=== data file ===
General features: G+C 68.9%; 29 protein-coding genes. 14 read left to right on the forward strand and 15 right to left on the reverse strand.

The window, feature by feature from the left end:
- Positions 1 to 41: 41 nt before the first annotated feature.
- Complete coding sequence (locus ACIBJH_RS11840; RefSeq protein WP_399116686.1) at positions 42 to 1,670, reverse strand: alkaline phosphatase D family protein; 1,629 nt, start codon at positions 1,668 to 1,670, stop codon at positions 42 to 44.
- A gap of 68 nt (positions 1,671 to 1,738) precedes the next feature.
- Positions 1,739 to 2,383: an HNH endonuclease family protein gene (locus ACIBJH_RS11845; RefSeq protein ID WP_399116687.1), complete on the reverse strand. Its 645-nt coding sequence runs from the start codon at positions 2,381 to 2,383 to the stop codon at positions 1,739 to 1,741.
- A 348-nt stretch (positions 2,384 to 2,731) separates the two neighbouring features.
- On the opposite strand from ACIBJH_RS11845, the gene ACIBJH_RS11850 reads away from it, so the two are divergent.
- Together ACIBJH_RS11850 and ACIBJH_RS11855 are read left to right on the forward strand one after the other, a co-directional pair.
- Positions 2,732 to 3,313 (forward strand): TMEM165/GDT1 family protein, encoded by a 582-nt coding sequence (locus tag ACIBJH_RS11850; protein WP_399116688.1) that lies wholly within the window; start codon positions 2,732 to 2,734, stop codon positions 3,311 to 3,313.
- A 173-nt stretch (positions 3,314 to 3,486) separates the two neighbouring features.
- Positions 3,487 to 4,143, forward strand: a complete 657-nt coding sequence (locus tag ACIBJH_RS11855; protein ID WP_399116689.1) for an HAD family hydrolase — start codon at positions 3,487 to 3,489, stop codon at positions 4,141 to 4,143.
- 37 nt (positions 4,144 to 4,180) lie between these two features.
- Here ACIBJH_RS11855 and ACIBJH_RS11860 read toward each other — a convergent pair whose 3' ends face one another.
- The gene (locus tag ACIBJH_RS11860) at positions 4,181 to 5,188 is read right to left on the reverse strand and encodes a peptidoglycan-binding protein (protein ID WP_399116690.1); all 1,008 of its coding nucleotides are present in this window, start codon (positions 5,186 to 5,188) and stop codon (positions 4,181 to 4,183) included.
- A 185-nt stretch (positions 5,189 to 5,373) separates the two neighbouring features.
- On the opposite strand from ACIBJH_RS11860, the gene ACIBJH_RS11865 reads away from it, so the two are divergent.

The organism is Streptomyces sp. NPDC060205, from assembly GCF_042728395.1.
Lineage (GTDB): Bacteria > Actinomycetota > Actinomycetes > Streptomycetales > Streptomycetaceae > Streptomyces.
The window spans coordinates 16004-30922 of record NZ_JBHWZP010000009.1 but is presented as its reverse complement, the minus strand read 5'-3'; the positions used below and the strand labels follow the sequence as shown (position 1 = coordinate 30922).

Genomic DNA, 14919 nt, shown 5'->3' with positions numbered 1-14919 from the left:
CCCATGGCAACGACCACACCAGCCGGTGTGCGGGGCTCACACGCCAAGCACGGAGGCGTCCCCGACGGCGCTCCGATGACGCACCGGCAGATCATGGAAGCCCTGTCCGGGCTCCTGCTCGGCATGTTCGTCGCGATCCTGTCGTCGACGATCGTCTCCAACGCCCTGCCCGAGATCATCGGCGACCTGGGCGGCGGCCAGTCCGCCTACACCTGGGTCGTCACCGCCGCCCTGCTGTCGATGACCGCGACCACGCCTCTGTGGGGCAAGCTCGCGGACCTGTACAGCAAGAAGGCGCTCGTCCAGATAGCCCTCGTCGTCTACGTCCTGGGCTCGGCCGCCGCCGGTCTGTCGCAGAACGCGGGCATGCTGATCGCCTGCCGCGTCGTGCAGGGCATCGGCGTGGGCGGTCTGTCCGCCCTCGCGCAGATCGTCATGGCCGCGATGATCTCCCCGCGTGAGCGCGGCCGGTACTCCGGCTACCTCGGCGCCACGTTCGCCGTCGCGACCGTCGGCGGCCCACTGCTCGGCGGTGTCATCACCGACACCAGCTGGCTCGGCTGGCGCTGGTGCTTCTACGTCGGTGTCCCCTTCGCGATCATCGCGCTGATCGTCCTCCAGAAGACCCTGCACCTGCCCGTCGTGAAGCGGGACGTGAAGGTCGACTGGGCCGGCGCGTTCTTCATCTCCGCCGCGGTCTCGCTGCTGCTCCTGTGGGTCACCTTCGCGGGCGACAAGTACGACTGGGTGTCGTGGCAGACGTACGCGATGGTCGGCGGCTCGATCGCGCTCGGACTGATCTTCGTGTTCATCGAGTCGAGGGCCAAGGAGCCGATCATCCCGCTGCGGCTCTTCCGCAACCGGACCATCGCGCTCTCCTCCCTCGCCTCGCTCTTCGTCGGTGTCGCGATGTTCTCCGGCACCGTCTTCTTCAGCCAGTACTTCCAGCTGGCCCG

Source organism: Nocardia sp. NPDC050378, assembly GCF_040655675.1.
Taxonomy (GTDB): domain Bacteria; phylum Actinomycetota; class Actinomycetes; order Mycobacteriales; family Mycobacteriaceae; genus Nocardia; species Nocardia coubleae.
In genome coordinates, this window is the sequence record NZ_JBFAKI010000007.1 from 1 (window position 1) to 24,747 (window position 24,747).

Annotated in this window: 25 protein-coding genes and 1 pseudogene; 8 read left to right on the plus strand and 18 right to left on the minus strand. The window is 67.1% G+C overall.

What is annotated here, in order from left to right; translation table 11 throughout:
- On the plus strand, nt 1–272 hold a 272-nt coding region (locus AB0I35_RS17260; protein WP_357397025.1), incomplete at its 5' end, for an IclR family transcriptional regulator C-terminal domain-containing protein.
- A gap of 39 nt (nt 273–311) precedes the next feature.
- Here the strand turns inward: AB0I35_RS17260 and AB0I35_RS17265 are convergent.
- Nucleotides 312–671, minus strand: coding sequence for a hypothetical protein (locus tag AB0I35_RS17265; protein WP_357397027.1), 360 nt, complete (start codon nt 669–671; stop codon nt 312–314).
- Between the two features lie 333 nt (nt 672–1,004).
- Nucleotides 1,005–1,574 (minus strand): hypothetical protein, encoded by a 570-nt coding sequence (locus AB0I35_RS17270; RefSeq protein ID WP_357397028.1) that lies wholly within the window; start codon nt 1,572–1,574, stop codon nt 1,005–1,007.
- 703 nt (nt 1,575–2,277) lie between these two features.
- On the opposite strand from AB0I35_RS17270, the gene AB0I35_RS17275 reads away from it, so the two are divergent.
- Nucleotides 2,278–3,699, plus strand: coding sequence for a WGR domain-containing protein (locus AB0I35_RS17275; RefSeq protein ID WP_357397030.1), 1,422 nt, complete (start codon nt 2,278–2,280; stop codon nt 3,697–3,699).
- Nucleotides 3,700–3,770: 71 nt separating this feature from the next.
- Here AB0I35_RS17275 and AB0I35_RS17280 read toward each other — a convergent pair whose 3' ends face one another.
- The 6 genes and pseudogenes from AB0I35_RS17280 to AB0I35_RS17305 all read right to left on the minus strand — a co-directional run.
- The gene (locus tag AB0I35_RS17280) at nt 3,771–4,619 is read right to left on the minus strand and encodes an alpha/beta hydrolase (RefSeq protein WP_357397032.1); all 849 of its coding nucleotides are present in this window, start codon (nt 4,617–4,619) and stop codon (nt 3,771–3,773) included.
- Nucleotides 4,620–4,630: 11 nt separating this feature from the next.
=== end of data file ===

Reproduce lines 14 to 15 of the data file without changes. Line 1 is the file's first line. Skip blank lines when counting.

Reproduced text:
- Here ACIBJH_RS11855 and ACIBJH_RS11860 read toward each other — a convergent pair whose 3' ends face one another.
- The gene (locus tag ACIBJH_RS11860) at positions 4,181 to 5,188 is read right to left on the reverse strand and encodes a peptidoglycan-binding protein (protein ID WP_399116690.1); all 1,008 of its coding nucleotides are present in this window, start codon (positions 5,186 to 5,188) and stop codon (positions 4,181 to 4,183) included.